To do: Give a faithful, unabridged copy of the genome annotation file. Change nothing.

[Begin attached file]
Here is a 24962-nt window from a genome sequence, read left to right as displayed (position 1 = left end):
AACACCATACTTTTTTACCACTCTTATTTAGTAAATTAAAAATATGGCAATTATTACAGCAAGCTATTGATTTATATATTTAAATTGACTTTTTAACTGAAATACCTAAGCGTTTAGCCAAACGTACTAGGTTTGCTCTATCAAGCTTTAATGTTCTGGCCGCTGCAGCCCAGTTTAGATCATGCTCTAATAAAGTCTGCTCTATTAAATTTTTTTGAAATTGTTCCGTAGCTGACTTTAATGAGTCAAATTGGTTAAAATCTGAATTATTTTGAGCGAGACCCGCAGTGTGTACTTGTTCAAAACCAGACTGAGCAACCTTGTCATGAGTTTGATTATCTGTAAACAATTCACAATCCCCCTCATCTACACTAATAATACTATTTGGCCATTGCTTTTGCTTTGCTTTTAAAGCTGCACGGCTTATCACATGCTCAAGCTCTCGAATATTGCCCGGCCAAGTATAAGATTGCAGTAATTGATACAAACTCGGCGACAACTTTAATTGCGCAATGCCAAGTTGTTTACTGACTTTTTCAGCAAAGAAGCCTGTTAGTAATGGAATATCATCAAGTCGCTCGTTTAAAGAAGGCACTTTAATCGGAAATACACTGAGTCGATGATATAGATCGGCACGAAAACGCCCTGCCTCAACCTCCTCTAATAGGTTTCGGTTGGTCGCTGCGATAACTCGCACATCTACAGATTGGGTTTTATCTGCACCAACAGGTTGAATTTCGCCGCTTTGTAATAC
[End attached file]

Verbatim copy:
Here is a 24962-nt window from a genome sequence, read left to right as displayed (position 1 = left end):
AACACCATACTTTTTTACCACTCTTATTTAGTAAATTAAAAATATGGCAATTATTACAGCAAGCTATTGATTTATATATTTAAATTGACTTTTTAACTGAAATACCTAAGCGTTTAGCCAAACGTACTAGGTTTGCTCTATCAAGCTTTAATGTTCTGGCCGCTGCAGCCCAGTTTAGATCATGCTCTAATAAAGTCTGCTCTATTAAATTTTTTTGAAATTGTTCCGTAGCTGACTTTAATGAGTCAAATTGGTTAAAATCTGAATTATTTTGAGCGAGACCCGCAGTGTGTACTTGTTCAAAACCAGACTGAGCAACCTTGTCATGAGTTTGATTATCTGTAAACAATTCACAATCCCCCTCATCTACACTAATAATACTATTTGGCCATTGCTTTTGCTTTGCTTTTAAAGCTGCACGGCTTATCACATGCTCAAGCTCTCGAATATTGCCCGGCCAAGTATAAGATTGCAGTAATTGATACAAACTCGGCGACAACTTTAATTGCGCAATGCCAAGTTGTTTACTGACTTTTTCAGCAAAGAAGCCTGTTAGTAATGGAATATCATCAAGTCGCTCGTTTAAAGAAGGCACTTTAATCGGAAATACACTGAGTCGATGATATAGATCGGCACGAAAACGCCCTGCCTCAACCTCCTCTAATAGGTTTCGGTTGGTCGCTGCGATAACTCGCACATCTACAGATTGGGTTTTATCTGCACCAACAGGTTGAATTTCGCCGCTTTGTAATAC